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Kemp Wins Sixth Annual Roy Campanella Award
09/20/2011 5:23 PM ET
LOS ANGELES - The Los Angeles Dodgers announced today that All-Star center fielder Matt Kemp was named the winner of the sixth annual Roy Campanella Award, which is given to the Dodger player who best exemplifies the spirit and leadership of the late Hall of Fame catcher. The award, which was voted upon by Dodger uniform personnel, will be presented to Kemp by Campanella's daughter, Joni Campanella Roan, during pre-game ceremonies tomorrow night.

Former Dodger shortstop Rafael Furcal received the inaugural Roy Campanella Award in 2006 and since then the honor has been bestowed to Russell Martin (2007), James Loney (2008), Juan Pierre (2009), Jamey Carroll (2010) and now Kemp.

In his fourth full Major League campaign, Kemp has put together a season for the ages as he is currently hitting .320 with 34 homers, 113 RBI and 103 runs scored. Kemp ranks among the National League's top-four in batting average (3rd), home runs (T-3rd), RBI (T-1st), runs (103, T-1st), stolen bases (40, 2nd), on-base percentage (.398, 4th), slugging percentage (.565, 2nd), hits (180, 4th) and total bases (318, T-1st). If the 26-year-old were to finish the season ranked in the top three in homers, average, RBI and steals, he would become just the seventh player in history to do so in their respective league, joining Ty Cobb (1907, 1909, 1910, 1911), Honus Wagner (1908), George Sisler (1920), Chuck Klein (1932), Willie Mays (1955) and Hank Aaron (1963) as the only players to accomplish this feat (Source: Stats, LLC).

On Aug. 26, 2011, Kemp became just the second Dodger in franchise history to hit at least 30 home runs while stealing at least 30 bases, joining Raul Mondesi, who accomplished the feat twice (1997, '99). Even more impressive, Kemp is now the only player in Dodger history and just the 13th in big league history to steal at least 40 bases while hitting at least 30 homers.

When the season ends, the Oklahoma native will be one of five players in Major League history to hit over 30 homers, steal more than 35 bases, drive in more than 100 runs and hit higher than .310, joining Ken Williams (1922), Barry Bonds (1992), Alex Rodriguez (1998) and Vladimir Guerrero (2002). The 2011 Campanella winner is also just the eighth Los Angeles Dodger to drive in 100 runs while also scoring 100.

Of all the numbers and accomplishments, the one that resonates with Kemp's teammates the most is his current streak of playing in 355 consecutive games without taking a day off, which is easily the longest-active games played streak in the Major Leagues. Kemp's 1,299.1 innings played is third among all National League outfielders and he leads all NL center fielders with 11 outfield assists.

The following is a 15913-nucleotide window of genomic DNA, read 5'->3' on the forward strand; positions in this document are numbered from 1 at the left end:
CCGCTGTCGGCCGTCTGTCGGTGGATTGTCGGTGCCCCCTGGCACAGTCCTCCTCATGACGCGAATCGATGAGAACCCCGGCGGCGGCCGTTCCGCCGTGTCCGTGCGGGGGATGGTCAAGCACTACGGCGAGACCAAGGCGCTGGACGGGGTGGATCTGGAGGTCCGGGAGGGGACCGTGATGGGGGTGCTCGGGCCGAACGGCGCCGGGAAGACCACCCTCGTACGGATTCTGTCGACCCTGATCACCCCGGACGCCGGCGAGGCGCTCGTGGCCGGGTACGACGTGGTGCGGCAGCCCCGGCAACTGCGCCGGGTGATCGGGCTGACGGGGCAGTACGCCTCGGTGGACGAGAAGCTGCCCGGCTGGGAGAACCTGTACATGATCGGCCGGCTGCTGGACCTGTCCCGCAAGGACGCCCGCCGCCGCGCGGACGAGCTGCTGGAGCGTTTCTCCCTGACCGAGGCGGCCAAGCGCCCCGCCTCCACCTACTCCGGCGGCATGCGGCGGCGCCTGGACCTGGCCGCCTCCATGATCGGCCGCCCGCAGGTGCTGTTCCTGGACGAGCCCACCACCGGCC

Kemp has been steady in the clutch as well, hitting .327 (48-for-127) with runners in scoring position and .344 (95-for-276) with runners on base while leading the Major Leagues with three walk-off home runs this year. Opposing teams have been careful with the MVP candidate all season long as he ranks eighth in the NL with a career-high 73 walks and second in the Majors with 24 intentional passes.

The six-year pro was rewarded for his fast start in July as the fans voted him to start for the National League in the All-Star Game, which took place in Arizona this season. Kemp didn't take a day off there either, going 1-for-2 with a walk and a run scored in the Midsummer Classic.

For the second consecutive year, the Dodgers Dream Foundation (DDF) will make a financial contribution to support the Roy and Roxie Campanella Physical Therapy Scholarship Endowment at California State University, Northridge (CSUN). Last year, the DDF, CSUN and the Campanella family announced a partnership that will ensure the legacy of the Hall of Famer catcher for years to come. In addition to the endowment, the partnership also provides an internship opportunity within the Dodgers' medical department each season for a student from the university's physical therapy program.

Campanella was a three-time National League Most Valuable Player (1951, 1953 and 1955), eight-time All-Star and a member of the 1955 World Championship team. He played in five World Series and his 142 RBI in 1953 set a franchise record, since surpassed by Tommy Davis (153 in 1962). In 1,215 career games during a 10-year career, all with the Dodgers, he batted .276 with 242 home runs and 856 RBI.

He began his career in the Negro Leagues, establishing himself as one of the top catchers in the league before joining the Dodger organization in 1946. Campanella played for Class B Nashua of the New England League, making that club the first integrated affiliated baseball team in the United States.

On Jan. 29, 1958, just as the Dodgers were making final preparations for their move to Los Angeles, Campanella was involved in a tragic car accident that paralyzed him from the neck down, marking the end of his playing career. On May 7, 1959, a Major League record-setting 93,103 fans filled the Los Angeles Memorial Coliseum on "Roy Campanella Night" for an exhibition game between the Dodgers and Yankees.

He was inducted into the National Baseball Hall of Fame in 1969 and was among the first three Dodgers to have their uniform numbers retired alongside Robinson and Sandy Koufax. Campanella remained active in the Dodgers' Community Relations Department until his passing on June 26, 1993 at the age of 71.

The Los Angeles Dodgers, pioneers in sport and world culture, have won more games, more pennants, and more World Series than any other club in the National League since moving to Los Angeles. Since the start of the modern era in baseball, the Dodgers of Brooklyn and Los Angeles, combined, have a cumulative attendance of more than 190 million, the highest total in the history of baseball or any other sport.

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